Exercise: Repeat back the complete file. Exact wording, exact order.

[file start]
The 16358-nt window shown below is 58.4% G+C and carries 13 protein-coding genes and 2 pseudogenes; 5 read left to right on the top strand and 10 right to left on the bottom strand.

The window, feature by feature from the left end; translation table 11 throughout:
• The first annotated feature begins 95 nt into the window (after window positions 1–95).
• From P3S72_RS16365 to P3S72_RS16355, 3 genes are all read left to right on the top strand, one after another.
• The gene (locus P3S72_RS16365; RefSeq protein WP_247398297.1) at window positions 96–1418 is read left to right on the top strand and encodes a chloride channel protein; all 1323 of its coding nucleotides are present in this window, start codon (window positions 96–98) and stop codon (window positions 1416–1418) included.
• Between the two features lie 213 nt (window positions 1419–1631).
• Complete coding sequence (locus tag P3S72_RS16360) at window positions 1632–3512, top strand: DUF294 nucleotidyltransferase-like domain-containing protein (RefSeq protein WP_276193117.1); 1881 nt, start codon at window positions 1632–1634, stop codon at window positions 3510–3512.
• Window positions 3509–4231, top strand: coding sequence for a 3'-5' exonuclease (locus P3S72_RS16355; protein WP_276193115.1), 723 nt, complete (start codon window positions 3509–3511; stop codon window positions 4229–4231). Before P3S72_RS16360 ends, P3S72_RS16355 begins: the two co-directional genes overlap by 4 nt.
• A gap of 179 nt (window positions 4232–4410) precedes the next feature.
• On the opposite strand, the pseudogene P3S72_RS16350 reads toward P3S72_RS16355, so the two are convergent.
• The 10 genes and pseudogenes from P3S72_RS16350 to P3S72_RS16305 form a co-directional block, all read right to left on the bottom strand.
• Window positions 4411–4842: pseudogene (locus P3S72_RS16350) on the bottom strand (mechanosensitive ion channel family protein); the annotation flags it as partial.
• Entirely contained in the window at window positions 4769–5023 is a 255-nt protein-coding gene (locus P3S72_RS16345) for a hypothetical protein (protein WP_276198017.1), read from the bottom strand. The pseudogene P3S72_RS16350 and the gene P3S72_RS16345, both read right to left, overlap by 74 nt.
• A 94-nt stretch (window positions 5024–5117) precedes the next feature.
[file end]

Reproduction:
The 16358-nt window shown below is 58.4% G+C and carries 13 protein-coding genes and 2 pseudogenes; 5 read left to right on the top strand and 10 right to left on the bottom strand.

The window, feature by feature from the left end; translation table 11 throughout:
• The first annotated feature begins 95 nt into the window (after window positions 1–95).
• From P3S72_RS16365 to P3S72_RS16355, 3 genes are all read left to right on the top strand, one after another.
• The gene (locus P3S72_RS16365; RefSeq protein WP_247398297.1) at window positions 96–1418 is read left to right on the top strand and encodes a chloride channel protein; all 1323 of its coding nucleotides are present in this window, start codon (window positions 96–98) and stop codon (window positions 1416–1418) included.
• Between the two features lie 213 nt (window positions 1419–1631).
• Complete coding sequence (locus tag P3S72_RS16360) at window positions 1632–3512, top strand: DUF294 nucleotidyltransferase-like domain-containing protein (RefSeq protein WP_276193117.1); 1881 nt, start codon at window positions 1632–1634, stop codon at window positions 3510–3512.
• Window positions 3509–4231, top strand: coding sequence for a 3'-5' exonuclease (locus P3S72_RS16355; protein WP_276193115.1), 723 nt, complete (start codon window positions 3509–3511; stop codon window positions 4229–4231). Before P3S72_RS16360 ends, P3S72_RS16355 begins: the two co-directional genes overlap by 4 nt.
• A gap of 179 nt (window positions 4232–4410) precedes the next feature.
• On the opposite strand, the pseudogene P3S72_RS16350 reads toward P3S72_RS16355, so the two are convergent.
• The 10 genes and pseudogenes from P3S72_RS16350 to P3S72_RS16305 form a co-directional block, all read right to left on the bottom strand.
• Window positions 4411–4842: pseudogene (locus P3S72_RS16350) on the bottom strand (mechanosensitive ion channel family protein); the annotation flags it as partial.
• Entirely contained in the window at window positions 4769–5023 is a 255-nt protein-coding gene (locus P3S72_RS16345) for a hypothetical protein (protein WP_276198017.1), read from the bottom strand. The pseudogene P3S72_RS16350 and the gene P3S72_RS16345, both read right to left, overlap by 74 nt.
• A 94-nt stretch (window positions 5024–5117) precedes the next feature.